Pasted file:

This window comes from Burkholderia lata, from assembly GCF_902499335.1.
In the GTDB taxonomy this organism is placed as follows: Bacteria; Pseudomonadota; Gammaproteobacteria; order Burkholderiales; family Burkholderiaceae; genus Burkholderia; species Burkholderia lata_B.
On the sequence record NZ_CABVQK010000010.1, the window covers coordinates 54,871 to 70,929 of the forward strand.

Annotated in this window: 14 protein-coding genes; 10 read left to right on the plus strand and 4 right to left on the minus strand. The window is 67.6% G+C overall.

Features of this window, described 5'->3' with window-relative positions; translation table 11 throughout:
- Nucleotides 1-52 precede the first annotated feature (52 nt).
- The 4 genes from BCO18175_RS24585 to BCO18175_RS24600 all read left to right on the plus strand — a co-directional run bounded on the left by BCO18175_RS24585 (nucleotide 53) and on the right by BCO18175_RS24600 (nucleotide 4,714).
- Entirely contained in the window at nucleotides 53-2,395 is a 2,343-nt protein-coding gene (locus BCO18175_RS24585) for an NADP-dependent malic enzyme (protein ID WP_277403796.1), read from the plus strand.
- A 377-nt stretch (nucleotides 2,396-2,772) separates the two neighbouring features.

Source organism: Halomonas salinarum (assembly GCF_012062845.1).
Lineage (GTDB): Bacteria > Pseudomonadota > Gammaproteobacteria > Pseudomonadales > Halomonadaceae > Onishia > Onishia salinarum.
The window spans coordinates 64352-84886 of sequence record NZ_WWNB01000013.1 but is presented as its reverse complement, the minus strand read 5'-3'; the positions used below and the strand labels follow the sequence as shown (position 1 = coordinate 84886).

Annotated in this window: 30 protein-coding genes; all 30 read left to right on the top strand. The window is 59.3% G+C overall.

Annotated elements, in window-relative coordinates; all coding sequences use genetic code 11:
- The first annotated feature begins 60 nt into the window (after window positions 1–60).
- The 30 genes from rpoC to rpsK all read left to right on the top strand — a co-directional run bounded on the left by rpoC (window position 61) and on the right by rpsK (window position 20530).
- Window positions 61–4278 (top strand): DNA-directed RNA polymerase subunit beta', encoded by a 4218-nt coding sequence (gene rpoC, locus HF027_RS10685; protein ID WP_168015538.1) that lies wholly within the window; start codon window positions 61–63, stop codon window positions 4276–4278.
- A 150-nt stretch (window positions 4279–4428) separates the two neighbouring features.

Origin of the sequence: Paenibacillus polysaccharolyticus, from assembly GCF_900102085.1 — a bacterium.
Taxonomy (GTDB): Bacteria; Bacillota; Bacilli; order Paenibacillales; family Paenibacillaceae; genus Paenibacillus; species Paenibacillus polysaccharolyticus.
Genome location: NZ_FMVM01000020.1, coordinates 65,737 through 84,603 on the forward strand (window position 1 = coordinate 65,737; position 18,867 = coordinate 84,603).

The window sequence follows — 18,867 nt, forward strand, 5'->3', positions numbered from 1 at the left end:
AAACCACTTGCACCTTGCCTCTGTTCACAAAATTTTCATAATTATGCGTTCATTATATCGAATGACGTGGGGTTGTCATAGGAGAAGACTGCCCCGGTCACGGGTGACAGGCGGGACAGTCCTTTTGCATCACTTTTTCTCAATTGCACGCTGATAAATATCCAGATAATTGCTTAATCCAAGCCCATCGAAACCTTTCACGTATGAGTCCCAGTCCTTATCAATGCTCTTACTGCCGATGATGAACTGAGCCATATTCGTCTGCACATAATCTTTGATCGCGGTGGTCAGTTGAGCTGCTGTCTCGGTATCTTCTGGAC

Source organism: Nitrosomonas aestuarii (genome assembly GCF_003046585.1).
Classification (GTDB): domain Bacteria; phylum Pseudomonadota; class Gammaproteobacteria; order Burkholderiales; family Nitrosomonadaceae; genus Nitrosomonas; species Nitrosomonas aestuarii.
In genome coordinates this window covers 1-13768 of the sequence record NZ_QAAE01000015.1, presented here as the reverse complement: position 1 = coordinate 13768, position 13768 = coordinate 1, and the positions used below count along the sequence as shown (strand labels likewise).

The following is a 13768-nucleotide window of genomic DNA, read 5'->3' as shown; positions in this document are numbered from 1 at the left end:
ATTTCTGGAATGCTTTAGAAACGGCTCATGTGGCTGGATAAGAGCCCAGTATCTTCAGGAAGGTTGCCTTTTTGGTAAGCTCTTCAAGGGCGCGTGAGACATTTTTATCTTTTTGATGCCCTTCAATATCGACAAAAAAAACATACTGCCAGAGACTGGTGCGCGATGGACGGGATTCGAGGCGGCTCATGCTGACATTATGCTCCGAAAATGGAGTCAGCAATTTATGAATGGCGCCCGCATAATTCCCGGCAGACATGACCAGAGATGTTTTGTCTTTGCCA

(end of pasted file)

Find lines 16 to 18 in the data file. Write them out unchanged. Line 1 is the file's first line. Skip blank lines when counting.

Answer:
- The 30 genes from rpoC to rpsK all read left to right on the top strand — a co-directional run bounded on the left by rpoC (window position 61) and on the right by rpsK (window position 20530).
- Window positions 61–4278 (top strand): DNA-directed RNA polymerase subunit beta', encoded by a 4218-nt coding sequence (gene rpoC, locus HF027_RS10685; protein ID WP_168015538.1) that lies wholly within the window; start codon window positions 61–63, stop codon window positions 4276–4278.
- A 150-nt stretch (window positions 4279–4428) separates the two neighbouring features.